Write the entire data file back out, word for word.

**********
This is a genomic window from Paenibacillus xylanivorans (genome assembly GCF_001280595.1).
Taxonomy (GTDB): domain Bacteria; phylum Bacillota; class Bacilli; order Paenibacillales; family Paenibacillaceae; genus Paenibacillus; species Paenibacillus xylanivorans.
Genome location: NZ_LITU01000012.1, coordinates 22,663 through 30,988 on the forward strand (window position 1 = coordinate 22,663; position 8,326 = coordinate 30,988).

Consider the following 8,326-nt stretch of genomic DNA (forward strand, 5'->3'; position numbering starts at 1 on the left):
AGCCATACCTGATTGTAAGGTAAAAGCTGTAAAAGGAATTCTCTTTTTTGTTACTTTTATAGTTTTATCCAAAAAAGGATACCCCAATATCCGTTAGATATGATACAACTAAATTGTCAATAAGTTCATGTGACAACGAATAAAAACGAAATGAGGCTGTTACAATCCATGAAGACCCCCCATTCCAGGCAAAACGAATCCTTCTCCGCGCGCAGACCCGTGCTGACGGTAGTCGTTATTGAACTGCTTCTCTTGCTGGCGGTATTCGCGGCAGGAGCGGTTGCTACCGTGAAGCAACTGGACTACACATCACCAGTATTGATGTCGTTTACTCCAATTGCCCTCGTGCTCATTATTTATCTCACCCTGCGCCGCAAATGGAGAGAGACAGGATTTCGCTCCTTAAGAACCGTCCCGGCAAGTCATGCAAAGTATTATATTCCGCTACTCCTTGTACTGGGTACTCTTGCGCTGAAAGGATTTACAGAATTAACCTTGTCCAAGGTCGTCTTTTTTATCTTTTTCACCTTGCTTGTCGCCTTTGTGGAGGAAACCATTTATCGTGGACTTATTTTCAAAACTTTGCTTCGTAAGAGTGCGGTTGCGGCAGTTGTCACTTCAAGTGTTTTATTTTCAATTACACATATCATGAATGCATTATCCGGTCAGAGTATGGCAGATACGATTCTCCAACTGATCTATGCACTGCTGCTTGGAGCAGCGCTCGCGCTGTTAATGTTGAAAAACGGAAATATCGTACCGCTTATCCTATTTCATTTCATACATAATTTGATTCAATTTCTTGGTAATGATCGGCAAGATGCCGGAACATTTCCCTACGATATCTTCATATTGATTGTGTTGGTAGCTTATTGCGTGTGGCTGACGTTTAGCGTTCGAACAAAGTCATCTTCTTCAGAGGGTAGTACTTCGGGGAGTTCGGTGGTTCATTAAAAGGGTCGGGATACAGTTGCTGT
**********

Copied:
This is a genomic window from Paenibacillus xylanivorans (genome assembly GCF_001280595.1).
Taxonomy (GTDB): domain Bacteria; phylum Bacillota; class Bacilli; order Paenibacillales; family Paenibacillaceae; genus Paenibacillus; species Paenibacillus xylanivorans.
Genome location: NZ_LITU01000012.1, coordinates 22,663 through 30,988 on the forward strand (window position 1 = coordinate 22,663; position 8,326 = coordinate 30,988).

Consider the following 8,326-nt stretch of genomic DNA (forward strand, 5'->3'; position numbering starts at 1 on the left):
AGCCATACCTGATTGTAAGGTAAAAGCTGTAAAAGGAATTCTCTTTTTTGTTACTTTTATAGTTTTATCCAAAAAAGGATACCCCAATATCCGTTAGATATGATACAACTAAATTGTCAATAAGTTCATGTGACAACGAATAAAAACGAAATGAGGCTGTTACAATCCATGAAGACCCCCCATTCCAGGCAAAACGAATCCTTCTCCGCGCGCAGACCCGTGCTGACGGTAGTCGTTATTGAACTGCTTCTCTTGCTGGCGGTATTCGCGGCAGGAGCGGTTGCTACCGTGAAGCAACTGGACTACACATCACCAGTATTGATGTCGTTTACTCCAATTGCCCTCGTGCTCATTATTTATCTCACCCTGCGCCGCAAATGGAGAGAGACAGGATTTCGCTCCTTAAGAACCGTCCCGGCAAGTCATGCAAAGTATTATATTCCGCTACTCCTTGTACTGGGTACTCTTGCGCTGAAAGGATTTACAGAATTAACCTTGTCCAAGGTCGTCTTTTTTATCTTTTTCACCTTGCTTGTCGCCTTTGTGGAGGAAACCATTTATCGTGGACTTATTTTCAAAACTTTGCTTCGTAAGAGTGCGGTTGCGGCAGTTGTCACTTCAAGTGTTTTATTTTCAATTACACATATCATGAATGCATTATCCGGTCAGAGTATGGCAGATACGATTCTCCAACTGATCTATGCACTGCTGCTTGGAGCAGCGCTCGCGCTGTTAATGTTGAAAAACGGAAATATCGTACCGCTTATCCTATTTCATTTCATACATAATTTGATTCAATTTCTTGGTAATGATCGGCAAGATGCCGGAACATTTCCCTACGATATCTTCATATTGATTGTGTTGGTAGCTTATTGCGTGTGGCTGACGTTTAGCGTTCGAACAAAGTCATCTTCTTCAGAGGGTAGTACTTCGGGGAGTTCGGTGGTTCATTAAAAGGGTCGGGATACAGTTGCTGT